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Aid Shipments to Hodeidah Decline as Fighting Continues

According to the UN World Food Programme, shipments of aid to the contested Yemeni port of Hodeidah have been cut in half over the past two weeks due to fighting. 

"Shipping companies appear to be reluctant to call to Hodeidah port because of the high levels of insecurity in the city," said WFP spokesperson Herve Verhoosel, speaking to reporters this week. "We need to reassure the private sector to say 'come back to the port.'"

The UN has repeatedly warned that fighting near Hodeidah's port could harm millions of Yemenis. An estimated eight million people in Yemen are considered food insecure, and the number may soon rise by an additional 3.5 million. As the port of Hodeidah handles the majority of the nation's food imports, a shutdown could endanger the flow of the aid supplies that currently sustain much of the country's population. 

According to UN spokesman Stephane Dujarric, the food supply situation in Hodeidah is deteriorating. "If this continues it will have a drastic and immediate impact not only the World Food Programme's ability to distribute food but also on prices in local markets . . . The economic slice of this is the shooting up of prices and the lack of cash available in the economy," he told UAE outlet The National. 

UN envoy to Yemen Martin Griffiths has been working with all parties to the conflict - Houthi rebels, the Yemeni government and its Saudi and UAE backers - in an attempt to convene a new round of peace talks in Stockholm. Mr. Griffiths' office expects that discussions could begin as early as next week. 

In a twitter post, top Houthi leader Mohammed Ali al-Huthi indicated that his delegation would be willing to travel to Stockholm for talks on December 3, so long as they are guaranteed safe travel to and from Sweden. Saudi state outlet Al Arabiya announced that a joint Saudi-UAE delegation would join talks in Stockholm, so long as Houthi representatives arrived first. The last round of talks was scuttled when Houthi delegates did not arrive.

Griffiths has already negotiated the outlines of a potential ceasefire agreement, which calls for a cessation of hostilities in Hodeidah and the free flow of aid shipments. Houthi forces currently control the seaport, and they have agreed to turn it over to UN management as part of a deal, helping allay Saudi coalition concerns about smuggling. However, Houthi leaders would prefer to retain control of the surrounding city, which is beseiged by UAE-backed Yemeni forces.

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According to the UN World Food Programme, shipments of aid to the contested Yemeni port of Hodeidah have been cut in half over the past two weeks due to fighting.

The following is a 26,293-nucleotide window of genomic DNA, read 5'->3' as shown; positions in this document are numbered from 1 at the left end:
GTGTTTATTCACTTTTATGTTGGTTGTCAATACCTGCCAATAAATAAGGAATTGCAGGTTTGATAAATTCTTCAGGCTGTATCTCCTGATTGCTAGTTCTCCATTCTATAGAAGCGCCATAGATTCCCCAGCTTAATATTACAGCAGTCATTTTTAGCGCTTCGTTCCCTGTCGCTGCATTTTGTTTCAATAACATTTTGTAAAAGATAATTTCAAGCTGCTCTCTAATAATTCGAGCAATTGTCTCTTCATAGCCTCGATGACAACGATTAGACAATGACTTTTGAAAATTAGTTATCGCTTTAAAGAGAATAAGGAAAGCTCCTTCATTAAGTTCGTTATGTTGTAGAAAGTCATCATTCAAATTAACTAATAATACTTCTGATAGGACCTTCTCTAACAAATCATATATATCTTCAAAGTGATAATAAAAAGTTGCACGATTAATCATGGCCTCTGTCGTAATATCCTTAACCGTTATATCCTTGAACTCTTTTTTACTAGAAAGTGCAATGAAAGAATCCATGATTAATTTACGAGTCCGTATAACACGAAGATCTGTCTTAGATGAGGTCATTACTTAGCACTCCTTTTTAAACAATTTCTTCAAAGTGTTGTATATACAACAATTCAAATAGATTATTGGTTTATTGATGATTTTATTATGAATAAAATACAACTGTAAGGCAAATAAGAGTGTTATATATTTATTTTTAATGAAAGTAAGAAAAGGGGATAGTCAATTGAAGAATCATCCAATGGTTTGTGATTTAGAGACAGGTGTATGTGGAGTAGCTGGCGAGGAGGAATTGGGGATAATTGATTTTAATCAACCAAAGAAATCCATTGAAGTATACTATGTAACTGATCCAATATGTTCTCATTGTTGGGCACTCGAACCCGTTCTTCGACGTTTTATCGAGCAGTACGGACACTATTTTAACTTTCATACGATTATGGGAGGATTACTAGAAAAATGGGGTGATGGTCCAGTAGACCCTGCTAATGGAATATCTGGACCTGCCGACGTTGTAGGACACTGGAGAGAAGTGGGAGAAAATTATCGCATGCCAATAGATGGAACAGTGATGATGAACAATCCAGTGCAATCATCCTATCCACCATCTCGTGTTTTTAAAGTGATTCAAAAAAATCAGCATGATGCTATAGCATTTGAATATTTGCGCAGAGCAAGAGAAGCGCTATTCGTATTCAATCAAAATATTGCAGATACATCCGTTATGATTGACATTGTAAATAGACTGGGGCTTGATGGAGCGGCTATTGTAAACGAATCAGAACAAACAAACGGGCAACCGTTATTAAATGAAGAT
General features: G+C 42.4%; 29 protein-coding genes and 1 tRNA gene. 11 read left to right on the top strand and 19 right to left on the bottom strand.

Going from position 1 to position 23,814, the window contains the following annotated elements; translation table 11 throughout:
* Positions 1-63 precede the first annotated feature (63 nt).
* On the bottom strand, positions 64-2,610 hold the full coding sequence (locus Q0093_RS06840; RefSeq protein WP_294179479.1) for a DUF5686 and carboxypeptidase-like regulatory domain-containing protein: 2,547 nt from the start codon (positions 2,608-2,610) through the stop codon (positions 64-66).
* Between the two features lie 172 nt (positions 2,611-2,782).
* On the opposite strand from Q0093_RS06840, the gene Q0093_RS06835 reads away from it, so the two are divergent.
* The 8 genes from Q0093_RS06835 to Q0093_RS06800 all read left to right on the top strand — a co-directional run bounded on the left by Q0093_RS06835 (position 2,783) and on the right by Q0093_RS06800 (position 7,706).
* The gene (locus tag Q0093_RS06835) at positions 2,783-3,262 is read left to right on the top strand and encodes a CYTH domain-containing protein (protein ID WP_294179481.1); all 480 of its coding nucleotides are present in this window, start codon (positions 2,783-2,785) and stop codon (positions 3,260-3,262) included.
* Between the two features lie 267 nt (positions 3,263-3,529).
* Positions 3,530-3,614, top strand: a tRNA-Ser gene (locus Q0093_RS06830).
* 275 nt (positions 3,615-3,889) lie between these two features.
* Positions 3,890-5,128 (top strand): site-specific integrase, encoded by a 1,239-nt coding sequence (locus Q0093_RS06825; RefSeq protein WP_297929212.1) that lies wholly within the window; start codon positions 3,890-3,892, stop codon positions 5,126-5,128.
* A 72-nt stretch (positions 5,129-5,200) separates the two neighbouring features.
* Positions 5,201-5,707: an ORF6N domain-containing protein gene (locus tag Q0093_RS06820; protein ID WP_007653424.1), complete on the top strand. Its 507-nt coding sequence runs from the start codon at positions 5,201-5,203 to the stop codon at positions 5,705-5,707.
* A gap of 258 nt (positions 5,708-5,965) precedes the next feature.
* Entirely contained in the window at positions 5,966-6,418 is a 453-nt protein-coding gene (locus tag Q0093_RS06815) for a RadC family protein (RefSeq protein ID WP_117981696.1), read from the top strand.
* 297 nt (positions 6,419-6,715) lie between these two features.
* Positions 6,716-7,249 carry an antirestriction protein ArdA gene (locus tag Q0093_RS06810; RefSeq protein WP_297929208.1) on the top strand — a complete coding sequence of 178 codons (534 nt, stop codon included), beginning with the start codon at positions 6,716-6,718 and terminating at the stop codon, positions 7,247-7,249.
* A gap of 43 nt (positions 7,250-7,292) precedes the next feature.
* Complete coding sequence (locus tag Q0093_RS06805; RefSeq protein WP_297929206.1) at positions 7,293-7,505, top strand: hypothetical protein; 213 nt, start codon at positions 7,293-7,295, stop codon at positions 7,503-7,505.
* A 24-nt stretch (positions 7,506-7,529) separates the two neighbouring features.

"Shipping companies appear to be reluctant to call to Hodeidah port because of the high levels of insecurity in the city," said WFP spokesperson Herve Verhoosel, speaking to reporters this week. "We need to reassure the private sector to say 'come back to the port.'"

The UN has repeatedly warned that fighting near Hodeidah's port could harm millions of Yemenis. An estimated eight million people in Yemen are considered food insecure, and the number may soon rise by an additional 3.5 million. As the port of Hodeidah handles the majority of the nation's food imports, a shutdown could endanger the flow of the aid supplies that currently sustain much of the country's population. 

According to UN spokesman Stephane Dujarric, the food supply situation in Hodeidah is deteriorating. "If this continues it will have a drastic and immediate impact not only the World Food Programme's ability to distribute food but also on prices in local markets . . . The economic slice of this is the shooting up of prices and the lack of cash available in the economy," he told UAE outlet The National. 

UN envoy to Yemen Martin Griffiths has been working with all parties to the conflict - Houthi rebels, the Yemeni government and its Saudi and UAE backers - in an attempt to convene a new round of peace talks in Stockholm. Mr. Griffiths' office expects that discussions could begin as early as next week. 

In a twitter post, top Houthi leader Mohammed Ali al-Huthi indicated that his delegation would be willing to travel to Stockholm for talks on December 3, so long as they are guaranteed safe travel to and from Sweden. Saudi state outlet Al Arabiya announced that a joint Saudi-UAE delegation would join talks in Stockholm, so long as Houthi representatives arrived first. The last round of talks was scuttled when Houthi delegates did not arrive.

Griffiths has already negotiated the outlines of a potential ceasefire agreement, which calls for a cessation of hostilities in Hodeidah and the free flow of aid shipments. Houthi forces currently control the seaport, and they have agreed to turn it over to UN management as part of a deal, helping allay Saudi coalition concerns about smuggling. However, Houthi leaders would prefer to retain control of the surrounding city, which is beseiged by UAE-backed Yemeni forces.

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